As I was getting ready to go meet my friends Kathy and Larry at the Tate Modern today, the clock on my computer said one thing, the clock on my (nonfunctional-in-the-UK) cell phone said another, and the clock on the kitchen stove still another. I decided to believe the cell phone, which was still on Houston time, added six hours, and headed for the museum. Victoria Station was insane, hundreds of people in line for very few trains, as there was some kind of melt-down or construction. I got a cab, and the driver and I talked about our favorite leather bars along the way, and got to the huge re-purposed power plant that's now the Tate. I waited on a parapet where you can look down onto people entering the vast hall where the turbines used to be. It's a long sloping vastness through which adults trudge, but when children enter this they just start running, spinning or dancing. From above, people seem to be knotting and unknotting in beautiful patterns; from that distance, you almost forget they're individuals. They seem like elements in a design that braids and refigures itself.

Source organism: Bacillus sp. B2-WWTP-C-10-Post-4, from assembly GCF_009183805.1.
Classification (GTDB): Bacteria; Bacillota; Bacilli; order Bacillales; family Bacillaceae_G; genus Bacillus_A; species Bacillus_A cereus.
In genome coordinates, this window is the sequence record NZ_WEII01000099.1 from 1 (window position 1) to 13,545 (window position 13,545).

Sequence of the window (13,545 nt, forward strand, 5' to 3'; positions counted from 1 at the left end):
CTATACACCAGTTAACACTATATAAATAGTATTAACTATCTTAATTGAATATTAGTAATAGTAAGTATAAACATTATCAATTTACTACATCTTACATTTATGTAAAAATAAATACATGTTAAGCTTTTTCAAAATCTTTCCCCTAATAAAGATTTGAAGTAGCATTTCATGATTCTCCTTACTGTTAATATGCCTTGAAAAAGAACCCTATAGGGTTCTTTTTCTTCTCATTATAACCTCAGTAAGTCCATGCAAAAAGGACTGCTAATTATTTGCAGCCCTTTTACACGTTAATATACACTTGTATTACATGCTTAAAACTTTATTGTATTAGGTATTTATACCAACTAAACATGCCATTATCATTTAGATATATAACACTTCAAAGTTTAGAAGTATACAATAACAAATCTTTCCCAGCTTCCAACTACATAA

I watched this for a long time, looking up for my friends, and then a man asked me to take a picture of him and his wife, so I asked him what time it was, and discovered I'd arrived an hour early. I wandered around then came back, but this time Kathy and Larry were actually late, because of the train situation. So I watched the people some more, getting hypnotized by them, and when my lovely friends appeared I tried to explain to them how I didn't know what time it was, and I immediately realized that the import of this statement was not available from my words. I meant, I was detached from clock-time by travel, and then I was detached from body-time by watching the stream of the living in their black coats and red scarfs, weaving in and out, the babies tumbling on the floor, the happy fathers getting down there with them, people pushing wheelchairs down the ramp, people hurrying up and out into the rain.